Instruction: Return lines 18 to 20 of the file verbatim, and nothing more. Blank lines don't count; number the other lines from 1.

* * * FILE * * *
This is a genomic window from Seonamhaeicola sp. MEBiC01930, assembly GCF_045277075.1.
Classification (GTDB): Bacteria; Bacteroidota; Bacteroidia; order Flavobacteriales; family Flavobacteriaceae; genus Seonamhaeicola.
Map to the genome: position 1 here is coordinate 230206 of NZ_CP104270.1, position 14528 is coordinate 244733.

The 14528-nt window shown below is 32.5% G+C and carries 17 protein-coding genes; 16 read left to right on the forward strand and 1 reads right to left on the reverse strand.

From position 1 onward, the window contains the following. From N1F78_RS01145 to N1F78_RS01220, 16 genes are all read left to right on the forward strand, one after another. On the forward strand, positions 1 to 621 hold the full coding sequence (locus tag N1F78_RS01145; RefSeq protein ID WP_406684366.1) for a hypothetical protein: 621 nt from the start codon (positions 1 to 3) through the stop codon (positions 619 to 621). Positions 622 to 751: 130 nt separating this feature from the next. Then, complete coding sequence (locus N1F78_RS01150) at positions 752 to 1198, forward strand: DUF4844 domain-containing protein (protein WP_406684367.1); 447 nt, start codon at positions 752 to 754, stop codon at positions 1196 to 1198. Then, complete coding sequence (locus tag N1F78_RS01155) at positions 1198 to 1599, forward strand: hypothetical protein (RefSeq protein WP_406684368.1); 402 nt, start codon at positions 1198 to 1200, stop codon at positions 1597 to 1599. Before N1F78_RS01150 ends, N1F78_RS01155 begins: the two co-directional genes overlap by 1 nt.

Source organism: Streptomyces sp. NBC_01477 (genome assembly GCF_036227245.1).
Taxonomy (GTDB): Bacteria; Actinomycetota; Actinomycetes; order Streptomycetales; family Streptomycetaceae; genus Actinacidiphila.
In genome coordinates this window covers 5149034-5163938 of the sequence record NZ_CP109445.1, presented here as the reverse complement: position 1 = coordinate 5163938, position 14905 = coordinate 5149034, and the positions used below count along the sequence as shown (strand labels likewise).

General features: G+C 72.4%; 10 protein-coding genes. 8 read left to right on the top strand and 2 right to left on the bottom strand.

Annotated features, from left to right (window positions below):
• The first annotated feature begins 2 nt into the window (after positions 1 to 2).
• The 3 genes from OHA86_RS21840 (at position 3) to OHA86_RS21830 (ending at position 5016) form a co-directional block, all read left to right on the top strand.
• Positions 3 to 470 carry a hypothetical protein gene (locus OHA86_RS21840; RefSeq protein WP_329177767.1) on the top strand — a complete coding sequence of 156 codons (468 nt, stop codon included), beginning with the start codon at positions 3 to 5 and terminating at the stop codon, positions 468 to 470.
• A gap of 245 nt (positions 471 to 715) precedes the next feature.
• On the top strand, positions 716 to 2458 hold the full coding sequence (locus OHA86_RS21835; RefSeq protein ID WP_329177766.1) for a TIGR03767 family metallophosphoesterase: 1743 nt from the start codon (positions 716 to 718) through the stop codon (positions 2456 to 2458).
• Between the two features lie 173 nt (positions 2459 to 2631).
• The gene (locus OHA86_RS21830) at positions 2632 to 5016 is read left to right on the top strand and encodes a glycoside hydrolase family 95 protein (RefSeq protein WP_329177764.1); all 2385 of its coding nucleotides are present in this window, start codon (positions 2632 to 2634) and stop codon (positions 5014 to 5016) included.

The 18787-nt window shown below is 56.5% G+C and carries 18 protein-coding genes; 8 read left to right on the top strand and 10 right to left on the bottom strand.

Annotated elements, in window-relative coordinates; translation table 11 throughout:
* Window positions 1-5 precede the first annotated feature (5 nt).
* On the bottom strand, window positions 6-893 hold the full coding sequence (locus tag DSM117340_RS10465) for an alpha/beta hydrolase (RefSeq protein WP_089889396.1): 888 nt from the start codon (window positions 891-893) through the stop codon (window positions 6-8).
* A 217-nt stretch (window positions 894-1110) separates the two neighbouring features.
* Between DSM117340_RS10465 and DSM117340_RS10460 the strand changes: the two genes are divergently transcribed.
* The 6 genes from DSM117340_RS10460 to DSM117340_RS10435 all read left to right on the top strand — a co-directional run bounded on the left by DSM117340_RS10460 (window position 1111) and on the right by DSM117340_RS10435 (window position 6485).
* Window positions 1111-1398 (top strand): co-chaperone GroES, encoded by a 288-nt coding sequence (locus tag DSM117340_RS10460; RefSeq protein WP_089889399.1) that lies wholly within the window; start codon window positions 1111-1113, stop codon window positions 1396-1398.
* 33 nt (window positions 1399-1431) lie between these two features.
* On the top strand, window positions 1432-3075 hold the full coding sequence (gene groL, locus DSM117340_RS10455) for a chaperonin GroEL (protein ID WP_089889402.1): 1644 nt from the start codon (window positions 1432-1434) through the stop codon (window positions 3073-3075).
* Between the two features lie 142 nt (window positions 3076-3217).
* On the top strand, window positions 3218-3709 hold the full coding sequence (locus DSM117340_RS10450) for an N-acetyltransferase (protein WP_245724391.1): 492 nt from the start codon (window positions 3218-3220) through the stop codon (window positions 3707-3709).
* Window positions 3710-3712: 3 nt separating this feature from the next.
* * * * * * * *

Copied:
The 18787-nt window shown below is 56.5% G+C and carries 18 protein-coding genes; 8 read left to right on the top strand and 10 right to left on the bottom strand.

Annotated elements, in window-relative coordinates; translation table 11 throughout:
* Window positions 1-5 precede the first annotated feature (5 nt).